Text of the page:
How Did You Do It? - Angleton,TX

Updated on October 09, 2009
T.S. asks from Angleton, TX
20 answers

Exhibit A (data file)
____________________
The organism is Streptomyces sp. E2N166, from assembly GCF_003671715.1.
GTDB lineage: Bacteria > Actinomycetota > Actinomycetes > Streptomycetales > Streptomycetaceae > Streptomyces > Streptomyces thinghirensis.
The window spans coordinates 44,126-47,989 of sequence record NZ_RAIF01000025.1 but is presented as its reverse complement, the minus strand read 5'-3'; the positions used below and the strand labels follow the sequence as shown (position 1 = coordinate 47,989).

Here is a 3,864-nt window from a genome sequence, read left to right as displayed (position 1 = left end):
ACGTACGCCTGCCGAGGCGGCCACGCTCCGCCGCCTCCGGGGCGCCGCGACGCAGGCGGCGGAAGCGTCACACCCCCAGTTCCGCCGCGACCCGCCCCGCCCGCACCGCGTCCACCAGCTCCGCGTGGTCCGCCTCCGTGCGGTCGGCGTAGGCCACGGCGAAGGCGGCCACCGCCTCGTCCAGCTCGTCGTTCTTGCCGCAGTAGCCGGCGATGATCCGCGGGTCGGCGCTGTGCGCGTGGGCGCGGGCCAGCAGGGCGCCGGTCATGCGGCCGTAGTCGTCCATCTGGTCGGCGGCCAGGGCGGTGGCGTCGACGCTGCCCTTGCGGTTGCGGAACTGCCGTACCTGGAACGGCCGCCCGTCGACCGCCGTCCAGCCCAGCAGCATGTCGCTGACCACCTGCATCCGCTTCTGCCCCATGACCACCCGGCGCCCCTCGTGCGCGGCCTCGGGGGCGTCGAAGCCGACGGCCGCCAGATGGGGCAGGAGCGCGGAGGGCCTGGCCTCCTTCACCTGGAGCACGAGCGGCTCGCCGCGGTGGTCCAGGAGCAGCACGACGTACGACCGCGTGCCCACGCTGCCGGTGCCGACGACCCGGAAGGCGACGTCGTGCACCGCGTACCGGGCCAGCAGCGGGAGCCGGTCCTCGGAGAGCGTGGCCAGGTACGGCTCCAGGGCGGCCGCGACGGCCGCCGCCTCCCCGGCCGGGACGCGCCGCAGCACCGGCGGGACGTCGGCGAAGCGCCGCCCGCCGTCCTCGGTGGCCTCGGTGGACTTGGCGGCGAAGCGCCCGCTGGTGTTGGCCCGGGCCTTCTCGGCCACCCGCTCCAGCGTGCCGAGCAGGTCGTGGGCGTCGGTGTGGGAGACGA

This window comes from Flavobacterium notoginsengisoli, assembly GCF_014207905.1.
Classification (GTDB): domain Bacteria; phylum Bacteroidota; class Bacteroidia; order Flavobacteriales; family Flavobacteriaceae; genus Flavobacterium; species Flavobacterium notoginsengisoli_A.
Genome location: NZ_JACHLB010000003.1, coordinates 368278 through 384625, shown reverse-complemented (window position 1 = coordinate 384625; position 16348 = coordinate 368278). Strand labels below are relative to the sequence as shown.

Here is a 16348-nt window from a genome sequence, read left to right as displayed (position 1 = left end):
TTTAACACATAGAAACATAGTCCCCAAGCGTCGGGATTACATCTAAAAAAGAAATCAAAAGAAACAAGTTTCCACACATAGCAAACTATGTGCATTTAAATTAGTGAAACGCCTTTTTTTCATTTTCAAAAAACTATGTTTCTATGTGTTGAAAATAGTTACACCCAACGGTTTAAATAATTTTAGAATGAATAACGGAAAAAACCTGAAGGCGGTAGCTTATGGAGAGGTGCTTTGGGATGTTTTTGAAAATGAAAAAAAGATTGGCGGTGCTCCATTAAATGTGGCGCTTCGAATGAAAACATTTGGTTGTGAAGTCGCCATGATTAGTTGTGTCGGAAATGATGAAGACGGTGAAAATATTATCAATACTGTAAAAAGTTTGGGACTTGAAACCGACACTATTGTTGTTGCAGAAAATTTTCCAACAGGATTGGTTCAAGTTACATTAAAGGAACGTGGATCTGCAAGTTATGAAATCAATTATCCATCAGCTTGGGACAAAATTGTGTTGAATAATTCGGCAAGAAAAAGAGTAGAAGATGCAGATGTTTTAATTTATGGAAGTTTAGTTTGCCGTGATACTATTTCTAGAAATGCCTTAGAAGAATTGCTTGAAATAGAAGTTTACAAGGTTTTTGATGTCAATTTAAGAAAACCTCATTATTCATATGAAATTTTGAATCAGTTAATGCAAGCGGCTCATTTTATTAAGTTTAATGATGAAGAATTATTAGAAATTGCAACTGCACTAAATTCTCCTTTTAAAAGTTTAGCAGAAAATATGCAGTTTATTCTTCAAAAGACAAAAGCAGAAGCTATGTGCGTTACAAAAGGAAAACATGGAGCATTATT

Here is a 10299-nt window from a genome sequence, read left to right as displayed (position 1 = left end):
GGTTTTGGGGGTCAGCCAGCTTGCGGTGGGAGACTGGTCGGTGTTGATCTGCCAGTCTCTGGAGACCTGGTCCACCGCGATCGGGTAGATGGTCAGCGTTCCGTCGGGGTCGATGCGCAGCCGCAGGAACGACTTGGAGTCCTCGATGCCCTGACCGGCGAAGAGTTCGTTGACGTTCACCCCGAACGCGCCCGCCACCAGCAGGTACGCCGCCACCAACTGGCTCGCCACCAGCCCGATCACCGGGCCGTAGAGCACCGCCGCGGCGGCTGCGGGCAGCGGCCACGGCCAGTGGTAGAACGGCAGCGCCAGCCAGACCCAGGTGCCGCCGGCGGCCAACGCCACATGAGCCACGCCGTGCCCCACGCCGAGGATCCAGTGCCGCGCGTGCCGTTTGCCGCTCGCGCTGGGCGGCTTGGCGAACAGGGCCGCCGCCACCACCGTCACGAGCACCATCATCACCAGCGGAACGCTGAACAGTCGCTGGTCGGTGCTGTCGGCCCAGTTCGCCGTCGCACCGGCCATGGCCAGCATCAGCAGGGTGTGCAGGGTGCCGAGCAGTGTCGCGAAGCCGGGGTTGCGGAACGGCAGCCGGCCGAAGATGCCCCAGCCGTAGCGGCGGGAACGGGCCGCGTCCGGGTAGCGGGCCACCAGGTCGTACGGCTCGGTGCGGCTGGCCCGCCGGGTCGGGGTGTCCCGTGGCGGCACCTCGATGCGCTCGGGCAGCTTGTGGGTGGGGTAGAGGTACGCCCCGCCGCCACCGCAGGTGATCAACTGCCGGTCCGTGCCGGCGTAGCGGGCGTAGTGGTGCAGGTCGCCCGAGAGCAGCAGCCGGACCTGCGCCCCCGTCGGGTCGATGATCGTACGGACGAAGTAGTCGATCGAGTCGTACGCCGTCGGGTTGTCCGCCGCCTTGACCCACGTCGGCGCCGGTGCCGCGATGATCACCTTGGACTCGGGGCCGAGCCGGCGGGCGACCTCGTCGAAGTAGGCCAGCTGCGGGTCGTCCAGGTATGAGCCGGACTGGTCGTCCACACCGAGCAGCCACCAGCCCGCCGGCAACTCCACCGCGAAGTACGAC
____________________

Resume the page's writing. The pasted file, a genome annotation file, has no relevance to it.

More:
Ok, some background...My husband and I have been together for 8 1/2 years and married for about 3 1/2. We have a wonderful almost 5 year old son and 5 month old boy/girl twins. Bottom line is, husband says that our marriage has lost it's spark and when he thinks of the future he's not sure that he sees us together. The spark I have to take some credit for because for the first 5 or six years of our relationship I had a tendency to push away from intimacy due to alot of things in my past. We went through this about 2 years ago and I finally went to counseling to deal with my skeletons and he and I also went to work on us. Everything got much better and has been great for the last few years and we decided to add to our family and got the surprise of having twins. Ok, so here we are and he's saying that everything's perfect other than the fact that he doesn't feel that spark and he's not real sure that he ever has. I am absolutely crushed!! He says that he's not ready to go anywhere, but he's treating me more like a roommate than a wife and I am at a loss. He has agreed to go to counselling to deal with problems that he's had in his past, as well as to talk to someone other than himself about how he feels about me. He has a major tendency to have a problem and completely overthink it and make it bigger than it should be, and he will admit this.